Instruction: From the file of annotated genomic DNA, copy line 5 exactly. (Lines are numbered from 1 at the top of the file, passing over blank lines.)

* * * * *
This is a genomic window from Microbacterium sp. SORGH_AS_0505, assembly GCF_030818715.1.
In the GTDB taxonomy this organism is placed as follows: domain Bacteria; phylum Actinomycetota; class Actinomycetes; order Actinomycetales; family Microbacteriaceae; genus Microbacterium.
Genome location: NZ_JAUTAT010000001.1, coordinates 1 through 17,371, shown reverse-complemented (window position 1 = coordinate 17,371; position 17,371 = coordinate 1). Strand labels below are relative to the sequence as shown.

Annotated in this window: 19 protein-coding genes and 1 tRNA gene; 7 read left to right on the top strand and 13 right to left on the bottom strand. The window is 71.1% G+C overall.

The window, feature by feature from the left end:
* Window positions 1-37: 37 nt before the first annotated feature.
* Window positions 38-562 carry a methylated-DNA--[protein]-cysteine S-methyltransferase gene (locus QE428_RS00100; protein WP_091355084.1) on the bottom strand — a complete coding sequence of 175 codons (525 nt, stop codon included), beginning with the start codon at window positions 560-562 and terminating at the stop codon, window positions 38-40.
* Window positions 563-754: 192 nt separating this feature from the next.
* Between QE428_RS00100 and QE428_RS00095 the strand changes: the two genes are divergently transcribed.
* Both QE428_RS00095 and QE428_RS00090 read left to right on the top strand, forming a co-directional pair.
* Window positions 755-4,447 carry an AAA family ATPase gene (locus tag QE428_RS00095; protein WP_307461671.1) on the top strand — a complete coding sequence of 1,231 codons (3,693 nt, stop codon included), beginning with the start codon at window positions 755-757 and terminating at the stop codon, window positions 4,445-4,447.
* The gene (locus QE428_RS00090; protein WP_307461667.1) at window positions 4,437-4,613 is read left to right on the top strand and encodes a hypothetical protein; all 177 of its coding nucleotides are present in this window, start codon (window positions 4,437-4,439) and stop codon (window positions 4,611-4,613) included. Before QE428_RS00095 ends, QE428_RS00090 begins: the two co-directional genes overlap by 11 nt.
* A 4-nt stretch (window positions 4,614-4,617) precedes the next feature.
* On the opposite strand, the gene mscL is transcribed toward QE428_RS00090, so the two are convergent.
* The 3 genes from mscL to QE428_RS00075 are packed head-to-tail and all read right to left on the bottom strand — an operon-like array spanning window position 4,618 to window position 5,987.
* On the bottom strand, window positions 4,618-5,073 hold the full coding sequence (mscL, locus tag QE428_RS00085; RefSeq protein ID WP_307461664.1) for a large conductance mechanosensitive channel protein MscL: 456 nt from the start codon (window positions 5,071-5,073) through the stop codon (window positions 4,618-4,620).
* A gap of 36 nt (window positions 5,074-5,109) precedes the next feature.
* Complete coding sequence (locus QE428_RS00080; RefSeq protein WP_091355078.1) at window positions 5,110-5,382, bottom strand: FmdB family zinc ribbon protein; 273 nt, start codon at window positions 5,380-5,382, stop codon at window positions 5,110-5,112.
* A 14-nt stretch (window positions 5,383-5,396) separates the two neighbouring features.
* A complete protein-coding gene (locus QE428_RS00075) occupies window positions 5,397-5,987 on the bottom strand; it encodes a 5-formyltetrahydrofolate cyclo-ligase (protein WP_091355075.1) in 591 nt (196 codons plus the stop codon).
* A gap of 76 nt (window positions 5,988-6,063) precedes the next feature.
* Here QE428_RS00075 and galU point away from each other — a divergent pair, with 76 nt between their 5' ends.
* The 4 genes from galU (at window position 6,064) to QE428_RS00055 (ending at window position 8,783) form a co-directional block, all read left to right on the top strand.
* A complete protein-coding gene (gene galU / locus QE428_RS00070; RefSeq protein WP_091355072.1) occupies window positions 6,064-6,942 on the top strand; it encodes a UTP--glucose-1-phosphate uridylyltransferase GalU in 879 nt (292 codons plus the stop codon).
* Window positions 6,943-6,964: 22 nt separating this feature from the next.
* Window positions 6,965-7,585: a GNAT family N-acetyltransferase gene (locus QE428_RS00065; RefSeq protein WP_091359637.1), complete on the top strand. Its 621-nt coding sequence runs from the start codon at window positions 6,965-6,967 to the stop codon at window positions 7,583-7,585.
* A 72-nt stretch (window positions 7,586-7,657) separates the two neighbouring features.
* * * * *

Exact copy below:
The window, feature by feature from the left end: